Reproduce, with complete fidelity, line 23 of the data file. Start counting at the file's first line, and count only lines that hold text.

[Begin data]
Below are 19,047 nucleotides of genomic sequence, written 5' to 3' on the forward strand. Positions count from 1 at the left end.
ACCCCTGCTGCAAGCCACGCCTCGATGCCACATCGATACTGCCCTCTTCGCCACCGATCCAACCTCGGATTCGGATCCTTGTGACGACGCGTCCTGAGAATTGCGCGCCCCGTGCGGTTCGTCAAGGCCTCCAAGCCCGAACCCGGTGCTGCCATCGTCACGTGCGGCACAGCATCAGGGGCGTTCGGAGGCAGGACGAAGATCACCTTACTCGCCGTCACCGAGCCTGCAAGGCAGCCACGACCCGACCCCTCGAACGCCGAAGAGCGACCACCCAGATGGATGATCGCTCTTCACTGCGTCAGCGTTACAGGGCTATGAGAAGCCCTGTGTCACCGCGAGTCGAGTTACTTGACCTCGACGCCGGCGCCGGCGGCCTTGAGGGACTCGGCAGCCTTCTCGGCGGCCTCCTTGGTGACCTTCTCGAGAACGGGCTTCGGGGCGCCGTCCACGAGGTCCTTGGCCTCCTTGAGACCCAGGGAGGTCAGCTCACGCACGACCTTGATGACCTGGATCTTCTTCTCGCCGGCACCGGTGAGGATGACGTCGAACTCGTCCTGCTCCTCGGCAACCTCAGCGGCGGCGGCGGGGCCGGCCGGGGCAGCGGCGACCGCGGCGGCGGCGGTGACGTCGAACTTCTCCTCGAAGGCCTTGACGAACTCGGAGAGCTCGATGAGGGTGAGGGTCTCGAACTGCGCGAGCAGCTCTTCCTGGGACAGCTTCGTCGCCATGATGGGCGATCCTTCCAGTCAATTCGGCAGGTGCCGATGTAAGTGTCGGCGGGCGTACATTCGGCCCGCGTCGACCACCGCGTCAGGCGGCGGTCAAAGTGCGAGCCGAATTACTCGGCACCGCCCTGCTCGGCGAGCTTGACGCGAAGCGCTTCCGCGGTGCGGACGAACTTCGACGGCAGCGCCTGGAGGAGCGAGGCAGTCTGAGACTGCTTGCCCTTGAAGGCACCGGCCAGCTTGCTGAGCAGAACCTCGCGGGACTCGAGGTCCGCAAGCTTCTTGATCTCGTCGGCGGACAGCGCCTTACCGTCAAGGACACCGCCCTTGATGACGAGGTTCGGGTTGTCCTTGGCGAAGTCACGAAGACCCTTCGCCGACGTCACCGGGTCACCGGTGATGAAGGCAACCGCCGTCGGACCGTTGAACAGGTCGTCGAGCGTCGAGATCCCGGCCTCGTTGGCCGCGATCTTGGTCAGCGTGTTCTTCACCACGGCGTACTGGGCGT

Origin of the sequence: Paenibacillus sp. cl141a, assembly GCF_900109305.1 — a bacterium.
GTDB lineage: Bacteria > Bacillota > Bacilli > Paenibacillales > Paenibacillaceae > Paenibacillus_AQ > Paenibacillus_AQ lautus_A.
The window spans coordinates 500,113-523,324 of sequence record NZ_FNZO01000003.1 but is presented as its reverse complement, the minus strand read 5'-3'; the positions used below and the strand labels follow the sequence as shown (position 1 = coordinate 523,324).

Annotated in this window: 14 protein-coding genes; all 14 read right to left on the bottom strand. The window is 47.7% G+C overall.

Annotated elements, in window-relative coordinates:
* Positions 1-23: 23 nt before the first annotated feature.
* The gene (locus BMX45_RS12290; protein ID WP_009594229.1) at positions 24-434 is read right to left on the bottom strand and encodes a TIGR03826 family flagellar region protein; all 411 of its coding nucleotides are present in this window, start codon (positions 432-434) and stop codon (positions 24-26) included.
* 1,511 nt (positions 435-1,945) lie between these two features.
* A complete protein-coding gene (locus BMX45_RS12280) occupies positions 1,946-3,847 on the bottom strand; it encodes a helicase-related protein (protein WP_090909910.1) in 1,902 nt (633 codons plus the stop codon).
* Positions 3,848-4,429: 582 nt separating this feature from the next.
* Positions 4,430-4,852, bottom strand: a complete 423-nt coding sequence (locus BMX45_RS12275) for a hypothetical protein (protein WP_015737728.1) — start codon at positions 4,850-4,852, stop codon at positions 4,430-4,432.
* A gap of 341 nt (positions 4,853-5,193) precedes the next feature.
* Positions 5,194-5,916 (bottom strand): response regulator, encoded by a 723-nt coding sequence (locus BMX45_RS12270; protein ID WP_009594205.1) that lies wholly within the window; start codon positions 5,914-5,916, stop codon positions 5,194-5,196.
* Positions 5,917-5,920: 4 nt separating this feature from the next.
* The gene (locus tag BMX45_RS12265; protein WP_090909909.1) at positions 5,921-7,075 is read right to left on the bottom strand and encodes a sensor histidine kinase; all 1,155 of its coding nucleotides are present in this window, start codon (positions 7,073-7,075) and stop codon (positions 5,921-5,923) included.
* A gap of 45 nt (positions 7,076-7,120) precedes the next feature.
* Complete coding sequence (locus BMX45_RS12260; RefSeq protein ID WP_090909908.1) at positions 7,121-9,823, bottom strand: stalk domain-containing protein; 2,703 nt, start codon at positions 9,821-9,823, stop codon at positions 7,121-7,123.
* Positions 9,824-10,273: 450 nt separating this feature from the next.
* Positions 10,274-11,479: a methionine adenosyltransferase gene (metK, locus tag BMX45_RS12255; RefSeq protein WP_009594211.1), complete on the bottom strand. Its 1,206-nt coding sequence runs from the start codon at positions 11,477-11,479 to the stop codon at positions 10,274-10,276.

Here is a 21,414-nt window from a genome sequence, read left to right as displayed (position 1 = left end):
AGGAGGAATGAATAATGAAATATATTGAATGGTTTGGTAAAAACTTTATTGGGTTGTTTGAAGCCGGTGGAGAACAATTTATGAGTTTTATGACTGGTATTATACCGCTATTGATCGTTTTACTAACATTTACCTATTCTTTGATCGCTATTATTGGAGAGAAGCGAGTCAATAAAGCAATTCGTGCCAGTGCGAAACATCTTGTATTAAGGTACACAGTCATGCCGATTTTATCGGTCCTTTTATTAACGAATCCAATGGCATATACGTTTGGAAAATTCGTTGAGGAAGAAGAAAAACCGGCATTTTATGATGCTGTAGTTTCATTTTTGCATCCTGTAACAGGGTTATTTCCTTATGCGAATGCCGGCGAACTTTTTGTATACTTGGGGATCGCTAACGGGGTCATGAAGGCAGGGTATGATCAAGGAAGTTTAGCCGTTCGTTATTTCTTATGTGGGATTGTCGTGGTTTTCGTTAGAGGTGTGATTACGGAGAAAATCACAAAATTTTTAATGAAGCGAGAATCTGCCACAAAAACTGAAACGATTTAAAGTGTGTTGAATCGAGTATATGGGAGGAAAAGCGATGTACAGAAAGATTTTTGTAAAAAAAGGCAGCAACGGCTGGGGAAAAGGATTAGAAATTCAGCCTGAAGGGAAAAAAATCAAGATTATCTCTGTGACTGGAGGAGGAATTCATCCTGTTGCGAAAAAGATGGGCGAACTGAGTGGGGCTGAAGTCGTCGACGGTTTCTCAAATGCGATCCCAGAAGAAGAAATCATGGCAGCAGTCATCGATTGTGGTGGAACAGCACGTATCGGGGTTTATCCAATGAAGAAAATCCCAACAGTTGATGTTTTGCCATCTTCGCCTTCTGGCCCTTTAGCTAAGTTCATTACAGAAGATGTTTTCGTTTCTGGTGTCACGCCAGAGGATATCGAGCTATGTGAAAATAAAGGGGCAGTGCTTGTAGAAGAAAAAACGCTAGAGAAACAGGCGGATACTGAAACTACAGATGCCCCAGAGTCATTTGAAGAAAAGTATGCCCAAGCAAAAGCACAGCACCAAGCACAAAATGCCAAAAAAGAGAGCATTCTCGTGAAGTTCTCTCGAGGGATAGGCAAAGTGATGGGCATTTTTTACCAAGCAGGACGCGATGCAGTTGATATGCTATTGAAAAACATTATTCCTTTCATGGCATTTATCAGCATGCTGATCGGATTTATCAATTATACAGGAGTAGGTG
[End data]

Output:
AGGAGGAATGAATAATGAAATATATTGAATGGTTTGGTAAAAACTTTATTGGGTTGTTTGAAGCCGGTGGAGAACAATTTATGAGTTTTATGACTGGTATTATACCGCTATTGATCGTTTTACTAACATTTACCTATTCTTTGATCGCTATTATTGGAGAGAAGCGAGTCAATAAAGCAATTCGTGCCAGTGCGAAACATCTTGTATTAAGGTACACAGTCATGCCGATTTTATCGGTCCTTTTATTAACGAATCCAATGGCATATACGTTTGGAAAATTCGTTGAGGAAGAAGAAAAACCGGCATTTTATGATGCTGTAGTTTCATTTTTGCATCCTGTAACAGGGTTATTTCCTTATGCGAATGCCGGCGAACTTTTTGTATACTTGGGGATCGCTAACGGGGTCATGAAGGCAGGGTATGATCAAGGAAGTTTAGCCGTTCGTTATTTCTTATGTGGGATTGTCGTGGTTTTCGTTAGAGGTGTGATTACGGAGAAAATCACAAAATTTTTAATGAAGCGAGAATCTGCCACAAAAACTGAAACGATTTAAAGTGTGTTGAATCGAGTATATGGGAGGAAAAGCGATGTACAGAAAGATTTTTGTAAAAAAAGGCAGCAACGGCTGGGGAAAAGGATTAGAAATTCAGCCTGAAGGGAAAAAAATCAAGATTATCTCTGTGACTGGAGGAGGAATTCATCCTGTTGCGAAAAAGATGGGCGAACTGAGTGGGGCTGAAGTCGTCGACGGTTTCTCAAATGCGATCCCAGAAGAAGAAATCATGGCAGCAGTCATCGATTGTGGTGGAACAGCACGTATCGGGGTTTATCCAATGAAGAAAATCCCAACAGTTGATGTTTTGCCATCTTCGCCTTCTGGCCCTTTAGCTAAGTTCATTACAGAAGATGTTTTCGTTTCTGGTGTCACGCCAGAGGATATCGAGCTATGTGAAAATAAAGGGGCAGTGCTTGTAGAAGAAAAAACGCTAGAGAAACAGGCGGATACTGAAACTACAGATGCCCCAGAGTCATTTGAAGAAAAGTATGCCCAAGCAAAAGCACAGCACCAAGCACAAAATGCCAAAAAAGAGAGCATTCTCGTGAAGTTCTCTCGAGGGATAGGCAAAGTGATGGGCATTTTTTACCAAGCAGGACGCGATGCAGTTGATATGCTATTGAAAAACATTATTCCTTTCATGGCATTTATCAGCATGCTGATCGGATTTATCAATTATACAGGAGTAGGTG